Force, Mass and Acceleration
By Jeffrey Borinsky
There has been much discussion recently about whether piano hammers can
accelerate after they have been released to fly freely at the string.
First the definition of acceleration. Acceleration is defined as the
rate of change of velocity. Both velocity and acceleration are vector
quantities; this means that the direction of movement matters too.
A piano hammer is constrained to move in only one direction, though
strictly speaking it is moving in an arc rather than a straight line.
The effect of this deviation from a straight line is negligible.
Ordinary Newtonian mechanics require that to accelerate a mass you must
apply a force to it. Force = mass * acceleration. Once you have
stopped applying the force there will be _no_ acceleration. In the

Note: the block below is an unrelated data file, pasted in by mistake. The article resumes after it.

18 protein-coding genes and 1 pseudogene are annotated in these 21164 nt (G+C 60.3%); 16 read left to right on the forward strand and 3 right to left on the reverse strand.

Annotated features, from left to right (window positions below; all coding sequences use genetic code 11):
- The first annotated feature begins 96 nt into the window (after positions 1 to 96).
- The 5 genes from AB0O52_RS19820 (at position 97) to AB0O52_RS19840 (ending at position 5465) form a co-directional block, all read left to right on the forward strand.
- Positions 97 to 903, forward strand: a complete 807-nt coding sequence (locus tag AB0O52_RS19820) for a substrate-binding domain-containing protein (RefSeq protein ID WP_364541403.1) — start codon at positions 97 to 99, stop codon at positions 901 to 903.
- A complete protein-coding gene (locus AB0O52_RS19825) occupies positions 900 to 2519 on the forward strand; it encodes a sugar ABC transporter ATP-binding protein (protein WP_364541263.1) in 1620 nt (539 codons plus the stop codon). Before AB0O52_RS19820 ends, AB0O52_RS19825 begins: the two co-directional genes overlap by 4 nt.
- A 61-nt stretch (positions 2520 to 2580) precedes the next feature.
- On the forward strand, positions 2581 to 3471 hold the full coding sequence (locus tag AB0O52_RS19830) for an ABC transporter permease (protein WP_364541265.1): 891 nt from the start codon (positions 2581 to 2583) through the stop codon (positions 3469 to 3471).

case of a piano action there will be small frictional forces that will
cause slight negative acceleration (i.e., slow down the hammer) after it
has been released.
There can be no real argument about this. If the hammer is flying free
then it is _not_ accelerating. Newtonian mechanics are an extremely
good approximation to reality for the speeds and dimensions of a piano
hammer; we do not need to drag in relativistic, gravitational or any
other forms of exotic mechanics.
(Message sent Tue 5 May 1998, 08:08:13 GMT, from time zone GMT+0100.)